Shaping sounds

The origins of the Netflix ‘sound’. Related, how Brian Eno composed the Windows 95 sound; the man behind the Intel ‘bongs’, the composer Walter Werzowa; the Contentious Tale of the McDonald’s “I’m Lovin’ It” Jingle; the THX ‘Deep Note’, composed by Lucasfilm sound engineer Dr. James ‘Andy’ Moorer / other things, British and Exotic Mineralogy, ‘all 2,242 illustrations from James Sowerby’s compendium of knowledge about mineralogy in Great Britain and beyond, drawn 1802–1817 and arranged by color.’ (via Kottke). To a mineralogist, is this a little bit like those people who arrange their bookshelves according to the colour of the spines? (i.e. controversial) / sort of related, a trip to Cordite Cove / a beginners’ guide to boutique guitar pedals / the synths of Duran Duran (related, the bass playing of Duran Duran).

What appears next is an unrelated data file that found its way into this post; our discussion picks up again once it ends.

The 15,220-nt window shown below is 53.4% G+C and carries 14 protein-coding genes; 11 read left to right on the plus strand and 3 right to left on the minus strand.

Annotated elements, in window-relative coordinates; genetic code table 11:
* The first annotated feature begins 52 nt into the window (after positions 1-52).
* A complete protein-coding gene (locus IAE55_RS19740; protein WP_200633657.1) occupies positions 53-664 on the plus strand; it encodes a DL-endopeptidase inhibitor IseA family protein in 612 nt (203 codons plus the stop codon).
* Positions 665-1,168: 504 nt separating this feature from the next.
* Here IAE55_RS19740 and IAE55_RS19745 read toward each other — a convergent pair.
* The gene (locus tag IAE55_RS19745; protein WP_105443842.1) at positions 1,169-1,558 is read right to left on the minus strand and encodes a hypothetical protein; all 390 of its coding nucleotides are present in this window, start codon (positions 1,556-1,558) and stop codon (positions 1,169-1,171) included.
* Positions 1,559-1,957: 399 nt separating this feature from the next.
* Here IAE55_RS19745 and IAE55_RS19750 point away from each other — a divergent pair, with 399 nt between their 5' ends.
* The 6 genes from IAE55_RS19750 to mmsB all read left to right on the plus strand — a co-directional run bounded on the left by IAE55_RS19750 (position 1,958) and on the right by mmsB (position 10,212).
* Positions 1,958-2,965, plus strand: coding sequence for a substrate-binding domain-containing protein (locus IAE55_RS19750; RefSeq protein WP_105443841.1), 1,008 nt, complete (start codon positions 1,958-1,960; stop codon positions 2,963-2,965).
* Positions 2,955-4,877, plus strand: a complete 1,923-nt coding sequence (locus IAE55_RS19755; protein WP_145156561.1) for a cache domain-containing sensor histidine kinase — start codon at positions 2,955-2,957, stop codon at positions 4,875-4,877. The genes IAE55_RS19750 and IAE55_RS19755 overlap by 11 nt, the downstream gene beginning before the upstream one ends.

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Scribbles and side-chains

Cave Things is a little bit Shrigley-esque in its conception and execution / This Cryptid World, cartography of the cultural imagination / swimming pools from above, photographed by Brad Walls / buy a house in the Cité Frugès de Pessac by Le Corbusier (at Wowhaus) / Duma is a Kenyan grindcore band / Olympic-Sized Hoax? ‘Lost’ Krautrock Warm-Up Tapes Mysteriously Surface (via MeFi) / Musical Android / Retracing the Roland Sound in Hip-Hop (via) / tracing the evolution of car sizes.

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Ground Control to Major Tom